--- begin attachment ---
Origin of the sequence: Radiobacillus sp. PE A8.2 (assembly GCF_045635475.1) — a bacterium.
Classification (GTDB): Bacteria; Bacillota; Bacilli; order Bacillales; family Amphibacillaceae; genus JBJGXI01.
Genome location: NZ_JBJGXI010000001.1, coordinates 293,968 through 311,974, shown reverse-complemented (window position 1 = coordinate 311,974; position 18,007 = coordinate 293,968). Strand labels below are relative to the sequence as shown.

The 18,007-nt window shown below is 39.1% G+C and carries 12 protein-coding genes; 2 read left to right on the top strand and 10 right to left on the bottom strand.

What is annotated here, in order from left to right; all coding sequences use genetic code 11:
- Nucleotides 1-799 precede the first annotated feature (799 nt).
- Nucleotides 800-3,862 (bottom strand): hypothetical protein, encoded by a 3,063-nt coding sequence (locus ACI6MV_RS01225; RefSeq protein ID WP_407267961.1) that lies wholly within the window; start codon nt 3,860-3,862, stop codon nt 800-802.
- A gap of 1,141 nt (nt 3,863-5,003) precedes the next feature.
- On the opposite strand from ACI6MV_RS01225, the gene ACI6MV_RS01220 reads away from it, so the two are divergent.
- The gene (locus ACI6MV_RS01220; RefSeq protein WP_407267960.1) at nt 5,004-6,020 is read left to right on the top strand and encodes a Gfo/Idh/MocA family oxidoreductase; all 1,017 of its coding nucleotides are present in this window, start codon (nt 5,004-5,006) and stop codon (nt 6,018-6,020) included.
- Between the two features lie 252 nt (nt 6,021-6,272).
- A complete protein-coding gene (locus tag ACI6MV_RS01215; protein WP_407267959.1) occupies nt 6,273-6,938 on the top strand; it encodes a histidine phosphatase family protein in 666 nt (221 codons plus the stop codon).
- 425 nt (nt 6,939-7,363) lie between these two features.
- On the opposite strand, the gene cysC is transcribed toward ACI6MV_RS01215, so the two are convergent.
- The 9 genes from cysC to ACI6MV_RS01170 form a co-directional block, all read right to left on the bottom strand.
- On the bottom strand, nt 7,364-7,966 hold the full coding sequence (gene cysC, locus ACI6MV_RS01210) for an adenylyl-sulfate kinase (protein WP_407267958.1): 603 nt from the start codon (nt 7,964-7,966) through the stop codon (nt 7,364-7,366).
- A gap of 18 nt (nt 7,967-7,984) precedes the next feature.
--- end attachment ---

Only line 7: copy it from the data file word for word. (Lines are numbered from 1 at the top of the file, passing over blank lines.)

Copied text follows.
- Nucleotides 800-3,862 (bottom strand): hypothetical protein, encoded by a 3,063-nt coding sequence (locus ACI6MV_RS01225; RefSeq protein ID WP_407267961.1) that lies wholly within the window; start codon nt 3,860-3,862, stop codon nt 800-802.